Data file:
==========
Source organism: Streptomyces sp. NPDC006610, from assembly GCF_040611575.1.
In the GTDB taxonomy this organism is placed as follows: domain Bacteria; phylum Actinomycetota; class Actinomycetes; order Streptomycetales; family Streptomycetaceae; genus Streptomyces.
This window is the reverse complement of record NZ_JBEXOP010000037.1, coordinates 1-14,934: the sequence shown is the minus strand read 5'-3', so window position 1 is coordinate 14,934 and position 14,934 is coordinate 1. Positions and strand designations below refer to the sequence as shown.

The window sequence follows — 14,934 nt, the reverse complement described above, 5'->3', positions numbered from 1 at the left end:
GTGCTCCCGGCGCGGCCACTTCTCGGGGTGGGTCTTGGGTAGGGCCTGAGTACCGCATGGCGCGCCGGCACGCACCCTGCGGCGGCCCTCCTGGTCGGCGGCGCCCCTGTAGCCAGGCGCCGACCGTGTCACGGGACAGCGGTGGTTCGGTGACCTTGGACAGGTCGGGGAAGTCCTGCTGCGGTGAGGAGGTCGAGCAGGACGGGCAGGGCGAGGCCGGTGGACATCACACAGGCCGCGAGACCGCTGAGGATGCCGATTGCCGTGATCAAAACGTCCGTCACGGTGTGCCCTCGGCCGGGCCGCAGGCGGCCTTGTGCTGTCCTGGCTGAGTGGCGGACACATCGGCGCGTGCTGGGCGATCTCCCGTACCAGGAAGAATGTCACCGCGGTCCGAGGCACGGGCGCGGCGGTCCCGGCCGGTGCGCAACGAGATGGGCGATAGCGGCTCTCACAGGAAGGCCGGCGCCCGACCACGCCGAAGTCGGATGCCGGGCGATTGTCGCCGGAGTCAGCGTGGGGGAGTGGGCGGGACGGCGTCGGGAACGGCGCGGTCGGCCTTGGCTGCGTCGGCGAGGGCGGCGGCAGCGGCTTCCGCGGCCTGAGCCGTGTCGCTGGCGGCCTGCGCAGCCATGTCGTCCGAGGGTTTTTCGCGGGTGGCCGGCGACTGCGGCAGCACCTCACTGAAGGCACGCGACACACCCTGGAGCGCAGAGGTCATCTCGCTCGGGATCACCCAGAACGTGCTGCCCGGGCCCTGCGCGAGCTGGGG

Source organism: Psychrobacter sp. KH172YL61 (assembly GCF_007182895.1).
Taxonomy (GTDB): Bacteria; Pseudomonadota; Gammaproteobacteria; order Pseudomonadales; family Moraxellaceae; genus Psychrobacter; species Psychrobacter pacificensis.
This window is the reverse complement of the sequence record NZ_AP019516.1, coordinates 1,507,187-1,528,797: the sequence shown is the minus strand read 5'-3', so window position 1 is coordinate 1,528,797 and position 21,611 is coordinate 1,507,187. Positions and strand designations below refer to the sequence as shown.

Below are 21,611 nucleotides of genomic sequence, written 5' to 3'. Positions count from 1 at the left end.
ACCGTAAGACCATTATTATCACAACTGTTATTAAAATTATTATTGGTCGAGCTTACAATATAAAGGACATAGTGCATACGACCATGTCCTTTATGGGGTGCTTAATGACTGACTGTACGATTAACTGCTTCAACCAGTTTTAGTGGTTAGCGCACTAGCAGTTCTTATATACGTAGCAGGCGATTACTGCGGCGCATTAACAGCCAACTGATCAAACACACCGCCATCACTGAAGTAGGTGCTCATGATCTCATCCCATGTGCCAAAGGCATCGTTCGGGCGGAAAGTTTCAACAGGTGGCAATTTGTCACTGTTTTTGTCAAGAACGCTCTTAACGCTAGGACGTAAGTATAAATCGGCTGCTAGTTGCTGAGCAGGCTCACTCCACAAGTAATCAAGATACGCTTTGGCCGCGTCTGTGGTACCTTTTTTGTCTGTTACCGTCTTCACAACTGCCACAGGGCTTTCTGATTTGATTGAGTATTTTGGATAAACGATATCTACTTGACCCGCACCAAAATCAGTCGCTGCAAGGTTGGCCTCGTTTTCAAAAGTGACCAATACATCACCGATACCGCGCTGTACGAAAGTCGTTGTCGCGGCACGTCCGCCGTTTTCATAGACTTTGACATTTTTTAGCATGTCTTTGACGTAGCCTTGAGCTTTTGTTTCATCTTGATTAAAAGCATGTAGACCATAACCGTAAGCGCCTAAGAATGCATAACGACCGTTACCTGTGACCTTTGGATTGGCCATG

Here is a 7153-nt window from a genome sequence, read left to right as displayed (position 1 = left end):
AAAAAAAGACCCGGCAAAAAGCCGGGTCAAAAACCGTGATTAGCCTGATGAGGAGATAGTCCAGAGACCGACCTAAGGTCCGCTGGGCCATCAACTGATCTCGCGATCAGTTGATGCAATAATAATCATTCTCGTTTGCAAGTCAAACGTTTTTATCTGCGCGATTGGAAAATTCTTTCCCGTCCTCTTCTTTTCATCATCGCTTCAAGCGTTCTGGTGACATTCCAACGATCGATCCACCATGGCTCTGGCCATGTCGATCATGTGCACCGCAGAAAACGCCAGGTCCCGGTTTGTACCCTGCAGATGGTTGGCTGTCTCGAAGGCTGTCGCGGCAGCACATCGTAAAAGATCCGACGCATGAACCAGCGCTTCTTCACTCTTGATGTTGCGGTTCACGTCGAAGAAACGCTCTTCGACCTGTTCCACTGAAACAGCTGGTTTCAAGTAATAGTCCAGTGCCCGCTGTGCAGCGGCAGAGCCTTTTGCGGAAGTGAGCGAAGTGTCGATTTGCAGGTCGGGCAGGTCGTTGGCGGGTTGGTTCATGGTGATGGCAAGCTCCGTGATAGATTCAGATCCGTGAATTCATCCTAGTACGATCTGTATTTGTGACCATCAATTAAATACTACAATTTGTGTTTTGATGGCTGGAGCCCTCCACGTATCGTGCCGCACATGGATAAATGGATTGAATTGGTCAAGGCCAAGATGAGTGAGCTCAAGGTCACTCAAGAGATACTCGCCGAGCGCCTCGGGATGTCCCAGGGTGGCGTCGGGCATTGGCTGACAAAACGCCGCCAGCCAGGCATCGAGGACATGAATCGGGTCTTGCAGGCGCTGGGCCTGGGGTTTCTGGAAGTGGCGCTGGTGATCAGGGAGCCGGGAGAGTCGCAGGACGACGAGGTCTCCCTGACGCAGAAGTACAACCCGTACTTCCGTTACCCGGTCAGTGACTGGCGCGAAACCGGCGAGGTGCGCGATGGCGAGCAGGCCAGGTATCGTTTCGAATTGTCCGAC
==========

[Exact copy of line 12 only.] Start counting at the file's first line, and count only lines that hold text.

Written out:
AAAAAAAGACCCGGCAAAAAGCCGGGTCAAAAACCGTGATTAGCCTGATGAGGAGATAGTCCAGAGACCGACCTAAGGTCCGCTGGGCCATCAACTGATCTCGCGATCAGTTGATGCAATAATAATCATTCTCGTTTGCAAGTCAAACGTTTTTATCTGCGCGATTGGAAAATTCTTTCCCGTCCTCTTCTTTTCATCATCGCTTCAAGCGTTCTGGTGACATTCCAACGATCGATCCACCATGGCTCTGGCCATGTCGATCATGTGCACCGCAGAAAACGCCAGGTCCCGGTTTGTACCCTGCAGATGGTTGGCTGTCTCGAAGGCTGTCGCGGCAGCACATCGTAAAAGATCCGACGCATGAACCAGCGCTTCTTCACTCTTGATGTTGCGGTTCACGTCGAAGAAACGCTCTTCGACCTGTTCCACTGAAACAGCTGGTTTCAAGTAATAGTCCAGTGCCCGCTGTGCAGCGGCAGAGCCTTTTGCGGAAGTGAGCGAAGTGTCGATTTGCAGGTCGGGCAGGTCGTTGGCGGGTTGGTTCATGGTGATGGCAAGCTCCGTGATAGATTCAGATCCGTGAATTCATCCTAGTACGATCTGTATTTGTGACCATCAATTAAATACTACAATTTGTGTTTTGATGGCTGGAGCCCTCCACGTATCGTGCCGCACATGGATAAATGGATTGAATTGGTCAAGGCCAAGATGAGTGAGCTCAAGGTCACTCAAGAGATACTCGCCGAGCGCCTCGGGATGTCCCAGGGTGGCGTCGGGCATTGGCTGACAAAACGCCGCCAGCCAGGCATCGAGGACATGAATCGGGTCTTGCAGGCGCTGGGCCTGGGGTTTCTGGAAGTGGCGCTGGTGATCAGGGAGCCGGGAGAGTCGCAGGACGACGAGGTCTCCCTGACGCAGAAGTACAACCCGTACTTCCGTTACCCGGTCAGTGACTGGCGCGAAACCGGCGAGGTGCGCGATGGCGAGCAGGCCAGGTATCGTTTCGAATTGTCCGAC